Not long ago we took breaking bluefish and rockfish for granted in the Chesapeake Bay. Unfortunately, times have changed. Since there are a lot fewer fish now, we have to look a lot harder and longer for summer breakers. Granted, it’s easier on some days than it is on others. In my book, Chesapeake Light Tackle, An Introduction to Light Tackle Fishing on the Chesapeake Bay, I dedicate several pages to methods for locating breaking fish. The best strategy for finding blitzing fish under working birds is to head straight for the closest oyster bar. In my reports, I often mention that I find fish over live, hard bottoms. By that, I mean places where there are active shellfish populations.
I typically plan all my fishing trips so that I keep my boat over as many oyster bars as possible. That includes when I’m just running from one place to another. For fish to feed on the surface in the Chesapeake Bay they need three primary ingredients. In the book, I abbreviate the formula like this: C + B/HB = BF. That’s current plus bait over hard bottoms equals breaking fish. Read More!
“There are no more deserts. There are no more islands. Yet there is a need for them. In order to understand the world, one has to turn away from it on occasion; in order to serve men better, one has to hold them at a distance for a time. But where can one find the solitude necessary to vigor, the deep breath in which the mind collects itself and courage gauges its strength? There remain big cities.” -ALBERT CAMUS from THE MINOTAUR.
I must apologize for the lack of fishing reports lately. I’ve required some time to concentrate on other interests, dance for a while to the songs in my head, and step back to reassess some priorities after over-extending a little. I’m currently writing from a boat off the Florida Keys. I’ve been here for the past ten days or so. It’s been relaxing, rejuvenating actually, and I’ve enjoyed some successful fishing. My time for tuning out is about over, so next week I’ll be back working in the big city, and perhaps more importantly, back in the swing of the Chesapeake fishing scene. On August 20th I’ll speak to the Broadneck/Magothy MSSA chapter about Strike Triggers and Catch & Release techniques. The following night, August 21st, I’ll travel to the Essex/Middle River chapter to present a similar talk. On August 25th and 26th I’ll have a book-signing table and also give a couple of talks at the 6th Annual Maryland Buck Wild Outdoors Expo. Look for me all day Saturday and Sunday. Read More!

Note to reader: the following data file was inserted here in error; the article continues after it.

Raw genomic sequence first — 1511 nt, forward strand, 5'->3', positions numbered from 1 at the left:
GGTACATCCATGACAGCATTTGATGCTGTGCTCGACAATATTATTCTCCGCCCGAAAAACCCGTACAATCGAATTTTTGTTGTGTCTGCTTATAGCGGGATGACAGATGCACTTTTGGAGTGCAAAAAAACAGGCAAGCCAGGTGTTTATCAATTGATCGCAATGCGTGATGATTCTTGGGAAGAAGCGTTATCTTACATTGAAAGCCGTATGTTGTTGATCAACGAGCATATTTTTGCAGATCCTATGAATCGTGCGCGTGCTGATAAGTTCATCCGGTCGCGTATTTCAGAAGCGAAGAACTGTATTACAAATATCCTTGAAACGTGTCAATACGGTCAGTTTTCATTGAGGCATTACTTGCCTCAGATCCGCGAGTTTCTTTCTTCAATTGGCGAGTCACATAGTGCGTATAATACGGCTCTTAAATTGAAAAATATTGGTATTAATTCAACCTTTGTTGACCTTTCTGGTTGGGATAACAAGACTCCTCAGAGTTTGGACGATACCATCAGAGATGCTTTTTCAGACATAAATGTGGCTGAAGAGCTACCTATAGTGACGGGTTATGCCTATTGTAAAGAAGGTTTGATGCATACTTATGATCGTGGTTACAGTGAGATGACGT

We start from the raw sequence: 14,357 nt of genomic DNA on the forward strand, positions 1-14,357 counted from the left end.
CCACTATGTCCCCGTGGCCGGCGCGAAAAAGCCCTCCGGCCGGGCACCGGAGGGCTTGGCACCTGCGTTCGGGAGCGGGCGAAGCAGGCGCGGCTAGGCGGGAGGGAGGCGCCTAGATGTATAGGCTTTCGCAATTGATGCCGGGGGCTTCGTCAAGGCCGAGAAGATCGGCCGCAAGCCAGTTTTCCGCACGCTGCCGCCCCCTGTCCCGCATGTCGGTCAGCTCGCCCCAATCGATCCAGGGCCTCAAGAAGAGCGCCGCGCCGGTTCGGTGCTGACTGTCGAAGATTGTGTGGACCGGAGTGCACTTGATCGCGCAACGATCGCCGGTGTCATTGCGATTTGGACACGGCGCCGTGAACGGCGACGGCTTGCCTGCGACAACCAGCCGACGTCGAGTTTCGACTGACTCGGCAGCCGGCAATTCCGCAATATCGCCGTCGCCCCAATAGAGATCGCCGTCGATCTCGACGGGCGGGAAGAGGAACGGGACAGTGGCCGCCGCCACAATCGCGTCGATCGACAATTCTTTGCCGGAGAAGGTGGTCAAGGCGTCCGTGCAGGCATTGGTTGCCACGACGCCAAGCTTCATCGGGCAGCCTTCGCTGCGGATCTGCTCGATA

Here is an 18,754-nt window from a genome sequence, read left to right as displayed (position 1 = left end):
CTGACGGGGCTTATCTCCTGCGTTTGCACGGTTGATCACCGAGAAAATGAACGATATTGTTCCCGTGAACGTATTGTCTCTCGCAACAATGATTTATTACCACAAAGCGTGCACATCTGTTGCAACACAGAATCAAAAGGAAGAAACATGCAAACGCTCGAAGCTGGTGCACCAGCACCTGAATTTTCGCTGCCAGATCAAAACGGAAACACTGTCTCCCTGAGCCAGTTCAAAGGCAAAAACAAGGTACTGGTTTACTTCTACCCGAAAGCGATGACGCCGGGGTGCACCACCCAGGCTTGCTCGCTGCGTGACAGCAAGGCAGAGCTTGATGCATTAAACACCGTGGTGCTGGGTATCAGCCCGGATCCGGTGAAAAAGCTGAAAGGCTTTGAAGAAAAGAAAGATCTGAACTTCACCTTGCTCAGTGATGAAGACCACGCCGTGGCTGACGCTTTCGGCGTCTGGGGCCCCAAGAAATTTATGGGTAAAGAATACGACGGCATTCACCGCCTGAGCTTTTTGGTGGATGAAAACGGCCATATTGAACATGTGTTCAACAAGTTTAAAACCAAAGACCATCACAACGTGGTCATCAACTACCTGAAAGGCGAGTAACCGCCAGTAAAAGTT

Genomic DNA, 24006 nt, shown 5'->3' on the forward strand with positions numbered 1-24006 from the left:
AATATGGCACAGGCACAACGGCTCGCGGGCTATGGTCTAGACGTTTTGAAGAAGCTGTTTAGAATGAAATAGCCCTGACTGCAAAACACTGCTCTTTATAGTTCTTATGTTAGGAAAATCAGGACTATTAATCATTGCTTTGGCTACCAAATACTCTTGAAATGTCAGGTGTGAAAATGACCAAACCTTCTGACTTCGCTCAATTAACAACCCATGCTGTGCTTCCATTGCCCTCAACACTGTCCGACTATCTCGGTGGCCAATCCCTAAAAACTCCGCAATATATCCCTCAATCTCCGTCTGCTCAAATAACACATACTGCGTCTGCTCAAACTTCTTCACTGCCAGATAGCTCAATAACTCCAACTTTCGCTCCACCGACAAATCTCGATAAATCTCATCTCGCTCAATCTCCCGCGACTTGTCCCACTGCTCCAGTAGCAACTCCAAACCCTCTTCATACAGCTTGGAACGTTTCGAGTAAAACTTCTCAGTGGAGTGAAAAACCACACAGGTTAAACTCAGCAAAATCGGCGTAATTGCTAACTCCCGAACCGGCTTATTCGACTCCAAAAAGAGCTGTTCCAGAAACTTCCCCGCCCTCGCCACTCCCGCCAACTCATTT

We’ve enjoyed a pretty good spring of light-tackle fishing on the Chesapeake Bay. Water temperatures warmed early, then leveled off through the end of April into May. Top-water casting is good right now at some places. Some anglers are even sight-casting surface lures and flies to cruising fish on shallow oyster bars near the mouths of the rivers. The water in some parts of the Upper Bay is clearer than I’ve ever seen it. While that makes surface fishing enjoyable, it also makes jigging tough since it’s easier for stripers to distinguish the difference between our lures and baitfish. The clear water looks nice, but there’s a big problem lurking below the surface: Low dissolved oxygen (DO). Measured in milligrams per litre, dissolved oxygen levels were recorded at 1.04 on the bottom beneath the Bay Bridge in April. That’s lower than they’ve been in twenty-five years. Look out for big algae blooms coming soon. Salinity also peaked to record levels in April. Last spring, Bay Bridge salinity was 4.20 ppt. This year, it’s more than twice that at 10.50 ppt. DO levels are also low in Eastern Bay, although salinity there is closer to normal. What does this mean for the fishing? Read More!